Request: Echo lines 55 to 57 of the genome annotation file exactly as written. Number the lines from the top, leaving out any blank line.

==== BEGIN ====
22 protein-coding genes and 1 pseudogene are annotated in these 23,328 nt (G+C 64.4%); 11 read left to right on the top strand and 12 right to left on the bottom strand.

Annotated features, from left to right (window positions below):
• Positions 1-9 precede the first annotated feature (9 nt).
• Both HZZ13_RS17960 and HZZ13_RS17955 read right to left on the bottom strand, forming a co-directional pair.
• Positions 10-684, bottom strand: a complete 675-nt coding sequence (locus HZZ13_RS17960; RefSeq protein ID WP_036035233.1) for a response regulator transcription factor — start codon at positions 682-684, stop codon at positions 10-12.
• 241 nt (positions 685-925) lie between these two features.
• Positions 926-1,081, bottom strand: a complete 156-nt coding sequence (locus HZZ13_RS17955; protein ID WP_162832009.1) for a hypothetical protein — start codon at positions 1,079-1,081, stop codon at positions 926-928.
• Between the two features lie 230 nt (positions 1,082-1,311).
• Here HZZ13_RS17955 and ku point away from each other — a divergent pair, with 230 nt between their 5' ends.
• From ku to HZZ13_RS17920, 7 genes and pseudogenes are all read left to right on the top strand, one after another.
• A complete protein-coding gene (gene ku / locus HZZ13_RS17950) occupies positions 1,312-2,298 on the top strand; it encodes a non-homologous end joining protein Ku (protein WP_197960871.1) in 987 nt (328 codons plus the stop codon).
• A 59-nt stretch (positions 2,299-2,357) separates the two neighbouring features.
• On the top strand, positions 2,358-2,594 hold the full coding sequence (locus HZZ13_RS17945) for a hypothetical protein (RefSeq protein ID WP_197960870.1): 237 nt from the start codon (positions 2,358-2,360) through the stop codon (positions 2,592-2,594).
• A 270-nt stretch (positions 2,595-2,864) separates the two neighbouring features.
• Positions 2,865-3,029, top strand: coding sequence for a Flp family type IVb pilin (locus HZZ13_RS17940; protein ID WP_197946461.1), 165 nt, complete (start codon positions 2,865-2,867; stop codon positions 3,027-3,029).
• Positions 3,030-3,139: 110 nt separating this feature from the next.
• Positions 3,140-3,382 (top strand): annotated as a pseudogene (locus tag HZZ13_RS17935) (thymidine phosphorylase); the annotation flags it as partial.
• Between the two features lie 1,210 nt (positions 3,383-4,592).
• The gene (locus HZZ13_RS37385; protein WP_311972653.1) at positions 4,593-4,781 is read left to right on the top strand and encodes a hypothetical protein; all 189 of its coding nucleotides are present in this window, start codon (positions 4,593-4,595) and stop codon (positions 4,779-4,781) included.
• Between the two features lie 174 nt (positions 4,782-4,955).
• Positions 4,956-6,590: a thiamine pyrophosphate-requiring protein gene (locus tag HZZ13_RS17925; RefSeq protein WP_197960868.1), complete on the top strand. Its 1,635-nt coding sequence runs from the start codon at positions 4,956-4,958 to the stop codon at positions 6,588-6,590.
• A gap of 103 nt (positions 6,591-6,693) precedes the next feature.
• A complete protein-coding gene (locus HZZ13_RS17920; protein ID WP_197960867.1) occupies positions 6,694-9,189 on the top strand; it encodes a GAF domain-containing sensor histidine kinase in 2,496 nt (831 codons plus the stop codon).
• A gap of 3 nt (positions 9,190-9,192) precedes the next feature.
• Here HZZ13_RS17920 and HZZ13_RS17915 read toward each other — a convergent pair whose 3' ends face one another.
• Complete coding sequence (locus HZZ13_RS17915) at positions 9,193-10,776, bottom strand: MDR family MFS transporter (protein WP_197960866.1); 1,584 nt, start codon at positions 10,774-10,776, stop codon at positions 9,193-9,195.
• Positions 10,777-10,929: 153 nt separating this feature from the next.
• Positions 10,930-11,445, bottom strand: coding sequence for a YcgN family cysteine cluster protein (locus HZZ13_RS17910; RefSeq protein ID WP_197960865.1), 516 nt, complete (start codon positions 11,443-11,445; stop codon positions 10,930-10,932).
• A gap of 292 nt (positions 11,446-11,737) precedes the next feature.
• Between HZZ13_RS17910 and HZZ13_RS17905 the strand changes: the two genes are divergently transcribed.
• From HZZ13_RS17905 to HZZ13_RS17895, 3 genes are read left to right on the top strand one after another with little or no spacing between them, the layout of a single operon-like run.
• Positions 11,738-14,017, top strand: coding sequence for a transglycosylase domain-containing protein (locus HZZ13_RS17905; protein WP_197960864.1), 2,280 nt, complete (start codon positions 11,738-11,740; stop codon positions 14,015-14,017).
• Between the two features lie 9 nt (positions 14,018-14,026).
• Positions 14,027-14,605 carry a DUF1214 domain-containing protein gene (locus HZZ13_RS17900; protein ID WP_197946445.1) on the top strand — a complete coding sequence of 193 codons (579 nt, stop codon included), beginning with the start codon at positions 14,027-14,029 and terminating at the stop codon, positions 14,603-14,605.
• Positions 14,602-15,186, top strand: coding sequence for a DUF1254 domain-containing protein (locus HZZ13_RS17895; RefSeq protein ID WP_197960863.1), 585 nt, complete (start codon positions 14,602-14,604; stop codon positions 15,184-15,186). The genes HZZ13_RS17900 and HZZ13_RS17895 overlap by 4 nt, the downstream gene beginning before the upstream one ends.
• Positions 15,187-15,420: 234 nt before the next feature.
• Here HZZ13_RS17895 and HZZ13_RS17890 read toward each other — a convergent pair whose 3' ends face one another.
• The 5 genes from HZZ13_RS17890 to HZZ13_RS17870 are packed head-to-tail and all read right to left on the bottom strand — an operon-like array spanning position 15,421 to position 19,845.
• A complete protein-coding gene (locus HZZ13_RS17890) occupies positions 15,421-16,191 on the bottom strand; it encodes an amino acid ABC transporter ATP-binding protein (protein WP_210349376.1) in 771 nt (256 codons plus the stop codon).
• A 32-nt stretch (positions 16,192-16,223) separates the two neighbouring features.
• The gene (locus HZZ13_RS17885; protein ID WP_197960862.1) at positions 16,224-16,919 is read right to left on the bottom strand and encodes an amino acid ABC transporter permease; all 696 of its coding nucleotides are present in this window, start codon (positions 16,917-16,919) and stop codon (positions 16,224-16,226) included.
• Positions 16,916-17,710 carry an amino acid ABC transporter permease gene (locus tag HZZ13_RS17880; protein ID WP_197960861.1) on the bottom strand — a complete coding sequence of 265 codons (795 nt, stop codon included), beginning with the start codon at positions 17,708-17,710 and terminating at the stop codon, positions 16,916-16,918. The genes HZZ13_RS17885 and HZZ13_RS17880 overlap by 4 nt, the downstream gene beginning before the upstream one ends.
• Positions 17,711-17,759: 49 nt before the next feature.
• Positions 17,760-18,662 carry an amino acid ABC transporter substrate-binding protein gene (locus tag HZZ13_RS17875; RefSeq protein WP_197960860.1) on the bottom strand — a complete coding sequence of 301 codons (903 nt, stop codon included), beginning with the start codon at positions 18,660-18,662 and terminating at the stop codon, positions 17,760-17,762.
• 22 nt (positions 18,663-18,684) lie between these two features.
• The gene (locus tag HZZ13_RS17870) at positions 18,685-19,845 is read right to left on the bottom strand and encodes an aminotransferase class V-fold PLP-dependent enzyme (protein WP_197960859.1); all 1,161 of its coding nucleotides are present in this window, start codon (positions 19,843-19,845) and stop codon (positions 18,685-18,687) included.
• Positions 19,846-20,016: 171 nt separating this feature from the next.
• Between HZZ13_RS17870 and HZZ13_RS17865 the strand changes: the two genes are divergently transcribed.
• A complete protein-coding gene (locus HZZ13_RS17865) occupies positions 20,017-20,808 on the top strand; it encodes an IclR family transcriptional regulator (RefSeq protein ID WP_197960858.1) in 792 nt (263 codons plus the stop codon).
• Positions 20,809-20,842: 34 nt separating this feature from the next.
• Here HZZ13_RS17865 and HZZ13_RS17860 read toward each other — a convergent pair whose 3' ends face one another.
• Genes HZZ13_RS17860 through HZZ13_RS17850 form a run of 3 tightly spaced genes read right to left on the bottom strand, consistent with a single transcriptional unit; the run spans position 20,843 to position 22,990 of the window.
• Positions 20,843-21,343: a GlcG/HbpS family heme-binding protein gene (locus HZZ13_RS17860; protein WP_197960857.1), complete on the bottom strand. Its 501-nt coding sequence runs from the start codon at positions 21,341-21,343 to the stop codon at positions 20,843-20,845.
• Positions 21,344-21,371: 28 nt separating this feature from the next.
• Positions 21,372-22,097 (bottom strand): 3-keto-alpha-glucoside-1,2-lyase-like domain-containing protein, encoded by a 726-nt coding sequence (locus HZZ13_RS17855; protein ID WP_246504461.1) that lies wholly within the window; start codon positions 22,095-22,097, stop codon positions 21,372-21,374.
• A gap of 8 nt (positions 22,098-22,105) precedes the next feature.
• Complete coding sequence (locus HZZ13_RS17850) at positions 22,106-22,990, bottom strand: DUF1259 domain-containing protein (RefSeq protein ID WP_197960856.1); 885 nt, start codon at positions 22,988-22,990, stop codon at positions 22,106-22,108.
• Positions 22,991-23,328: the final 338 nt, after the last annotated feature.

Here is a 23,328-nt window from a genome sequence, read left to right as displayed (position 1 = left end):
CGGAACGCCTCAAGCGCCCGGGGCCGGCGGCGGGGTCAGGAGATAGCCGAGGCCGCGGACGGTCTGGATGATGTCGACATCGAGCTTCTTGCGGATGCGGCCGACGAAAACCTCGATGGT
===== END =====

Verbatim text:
• Positions 21,372-22,097 (bottom strand): 3-keto-alpha-glucoside-1,2-lyase-like domain-containing protein, encoded by a 726-nt coding sequence (locus HZZ13_RS17855; protein ID WP_246504461.1) that lies wholly within the window; start codon positions 22,095-22,097, stop codon positions 21,372-21,374.
• A gap of 8 nt (positions 22,098-22,105) precedes the next feature.
• Complete coding sequence (locus HZZ13_RS17850) at positions 22,106-22,990, bottom strand: DUF1259 domain-containing protein (RefSeq protein ID WP_197960856.1); 885 nt, start codon at positions 22,988-22,990, stop codon at positions 22,106-22,108.